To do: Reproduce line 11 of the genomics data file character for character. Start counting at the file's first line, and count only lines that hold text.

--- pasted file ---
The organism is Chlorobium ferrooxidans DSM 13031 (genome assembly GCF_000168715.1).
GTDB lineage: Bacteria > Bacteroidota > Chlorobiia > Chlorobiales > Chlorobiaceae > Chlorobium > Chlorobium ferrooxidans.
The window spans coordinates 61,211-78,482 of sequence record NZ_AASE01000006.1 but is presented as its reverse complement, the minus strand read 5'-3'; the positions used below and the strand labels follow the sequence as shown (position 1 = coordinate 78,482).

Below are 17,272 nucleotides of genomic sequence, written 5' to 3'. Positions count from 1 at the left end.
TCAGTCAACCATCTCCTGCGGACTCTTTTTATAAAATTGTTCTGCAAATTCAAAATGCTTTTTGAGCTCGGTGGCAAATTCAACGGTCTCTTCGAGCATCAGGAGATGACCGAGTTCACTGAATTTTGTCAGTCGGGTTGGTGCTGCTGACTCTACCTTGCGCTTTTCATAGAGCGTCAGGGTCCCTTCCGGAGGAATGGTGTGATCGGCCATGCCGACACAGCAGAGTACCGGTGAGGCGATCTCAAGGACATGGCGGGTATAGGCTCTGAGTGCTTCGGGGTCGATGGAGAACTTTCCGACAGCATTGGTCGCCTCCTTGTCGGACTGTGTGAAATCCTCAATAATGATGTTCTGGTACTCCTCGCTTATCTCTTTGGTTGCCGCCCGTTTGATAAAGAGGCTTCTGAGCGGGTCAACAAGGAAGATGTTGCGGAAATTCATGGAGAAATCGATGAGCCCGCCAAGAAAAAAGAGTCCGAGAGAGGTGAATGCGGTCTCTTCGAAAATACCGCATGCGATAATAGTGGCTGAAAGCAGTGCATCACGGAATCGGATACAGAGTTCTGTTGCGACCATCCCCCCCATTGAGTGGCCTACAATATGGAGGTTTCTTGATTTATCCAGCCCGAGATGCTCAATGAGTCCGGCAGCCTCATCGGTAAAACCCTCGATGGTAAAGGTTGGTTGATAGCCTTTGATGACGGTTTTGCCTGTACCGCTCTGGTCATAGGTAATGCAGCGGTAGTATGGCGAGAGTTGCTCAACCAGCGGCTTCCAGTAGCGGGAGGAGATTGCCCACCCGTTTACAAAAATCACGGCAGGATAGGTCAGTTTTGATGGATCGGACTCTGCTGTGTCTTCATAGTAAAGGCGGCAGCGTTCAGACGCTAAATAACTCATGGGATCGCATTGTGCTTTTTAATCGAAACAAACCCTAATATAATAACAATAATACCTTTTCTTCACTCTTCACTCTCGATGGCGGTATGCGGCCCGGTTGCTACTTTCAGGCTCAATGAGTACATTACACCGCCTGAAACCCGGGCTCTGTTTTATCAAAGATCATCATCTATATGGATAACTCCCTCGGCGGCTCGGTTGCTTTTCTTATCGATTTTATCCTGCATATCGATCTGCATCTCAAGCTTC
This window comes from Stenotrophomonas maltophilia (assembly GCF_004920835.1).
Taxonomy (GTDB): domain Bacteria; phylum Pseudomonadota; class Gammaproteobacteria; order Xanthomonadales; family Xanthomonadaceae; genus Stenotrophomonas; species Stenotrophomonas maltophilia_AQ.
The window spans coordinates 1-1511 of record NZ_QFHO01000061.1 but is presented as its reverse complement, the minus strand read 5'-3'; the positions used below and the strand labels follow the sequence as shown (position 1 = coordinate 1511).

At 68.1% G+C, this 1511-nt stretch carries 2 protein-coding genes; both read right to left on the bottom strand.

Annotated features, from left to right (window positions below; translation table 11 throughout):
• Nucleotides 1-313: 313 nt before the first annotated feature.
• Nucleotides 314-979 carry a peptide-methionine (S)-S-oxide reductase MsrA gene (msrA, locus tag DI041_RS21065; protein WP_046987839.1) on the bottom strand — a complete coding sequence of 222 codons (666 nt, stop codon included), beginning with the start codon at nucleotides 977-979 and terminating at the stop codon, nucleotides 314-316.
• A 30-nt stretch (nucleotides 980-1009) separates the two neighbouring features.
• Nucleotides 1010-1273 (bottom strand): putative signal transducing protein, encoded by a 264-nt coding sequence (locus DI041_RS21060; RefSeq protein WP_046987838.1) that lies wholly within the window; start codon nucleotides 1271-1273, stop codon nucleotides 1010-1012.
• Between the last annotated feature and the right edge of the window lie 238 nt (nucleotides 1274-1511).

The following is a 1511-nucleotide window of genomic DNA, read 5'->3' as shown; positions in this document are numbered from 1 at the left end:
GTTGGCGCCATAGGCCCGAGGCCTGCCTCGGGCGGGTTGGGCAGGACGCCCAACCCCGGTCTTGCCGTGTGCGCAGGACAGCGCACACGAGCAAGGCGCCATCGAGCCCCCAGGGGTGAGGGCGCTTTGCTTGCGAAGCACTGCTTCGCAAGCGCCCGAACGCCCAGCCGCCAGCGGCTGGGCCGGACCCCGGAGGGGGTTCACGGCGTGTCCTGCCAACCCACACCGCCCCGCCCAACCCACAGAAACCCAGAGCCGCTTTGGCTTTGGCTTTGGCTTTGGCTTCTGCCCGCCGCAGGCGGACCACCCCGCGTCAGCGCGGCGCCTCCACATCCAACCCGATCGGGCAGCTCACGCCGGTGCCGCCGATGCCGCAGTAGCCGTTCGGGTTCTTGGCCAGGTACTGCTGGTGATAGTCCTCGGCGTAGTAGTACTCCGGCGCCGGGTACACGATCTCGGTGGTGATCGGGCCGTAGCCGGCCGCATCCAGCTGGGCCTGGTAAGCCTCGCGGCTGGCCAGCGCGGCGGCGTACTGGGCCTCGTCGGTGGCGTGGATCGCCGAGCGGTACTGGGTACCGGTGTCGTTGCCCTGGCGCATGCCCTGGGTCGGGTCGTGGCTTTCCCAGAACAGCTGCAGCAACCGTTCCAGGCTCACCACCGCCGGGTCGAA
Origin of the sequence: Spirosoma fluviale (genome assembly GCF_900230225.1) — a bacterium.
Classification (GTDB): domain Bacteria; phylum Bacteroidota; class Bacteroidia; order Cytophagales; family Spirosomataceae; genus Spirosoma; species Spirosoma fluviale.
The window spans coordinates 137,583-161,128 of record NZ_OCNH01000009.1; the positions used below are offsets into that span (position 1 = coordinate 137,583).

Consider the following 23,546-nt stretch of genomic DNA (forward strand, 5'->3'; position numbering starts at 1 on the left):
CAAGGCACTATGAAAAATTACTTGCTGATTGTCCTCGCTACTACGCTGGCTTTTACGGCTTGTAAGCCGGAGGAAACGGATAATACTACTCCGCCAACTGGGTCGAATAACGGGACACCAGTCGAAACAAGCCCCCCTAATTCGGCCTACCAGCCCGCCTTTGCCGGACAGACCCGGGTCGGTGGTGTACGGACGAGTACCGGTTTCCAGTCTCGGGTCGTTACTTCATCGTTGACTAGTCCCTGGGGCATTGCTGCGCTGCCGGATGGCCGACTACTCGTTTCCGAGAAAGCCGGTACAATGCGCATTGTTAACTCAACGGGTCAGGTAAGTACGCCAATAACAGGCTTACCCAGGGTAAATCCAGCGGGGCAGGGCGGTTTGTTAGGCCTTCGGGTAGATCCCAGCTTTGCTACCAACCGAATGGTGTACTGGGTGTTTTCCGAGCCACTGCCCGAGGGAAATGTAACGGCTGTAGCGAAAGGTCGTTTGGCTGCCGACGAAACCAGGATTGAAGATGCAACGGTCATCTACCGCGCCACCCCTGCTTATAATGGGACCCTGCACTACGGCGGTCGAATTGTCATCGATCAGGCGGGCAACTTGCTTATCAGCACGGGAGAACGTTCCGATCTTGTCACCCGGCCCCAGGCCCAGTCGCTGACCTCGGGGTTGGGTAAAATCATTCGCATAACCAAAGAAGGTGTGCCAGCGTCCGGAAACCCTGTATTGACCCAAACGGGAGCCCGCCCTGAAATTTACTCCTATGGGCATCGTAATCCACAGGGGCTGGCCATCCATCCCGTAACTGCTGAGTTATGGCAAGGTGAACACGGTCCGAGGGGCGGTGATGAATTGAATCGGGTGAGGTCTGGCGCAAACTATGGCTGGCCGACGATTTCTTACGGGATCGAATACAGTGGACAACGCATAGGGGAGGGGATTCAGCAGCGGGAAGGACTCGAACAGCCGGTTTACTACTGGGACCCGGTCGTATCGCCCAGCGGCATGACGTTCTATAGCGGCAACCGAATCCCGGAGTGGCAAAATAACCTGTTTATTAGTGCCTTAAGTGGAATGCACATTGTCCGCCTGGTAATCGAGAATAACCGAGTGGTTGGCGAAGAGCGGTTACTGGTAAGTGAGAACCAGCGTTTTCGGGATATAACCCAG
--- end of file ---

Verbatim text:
• Nucleotides 1-313: 313 nt before the first annotated feature.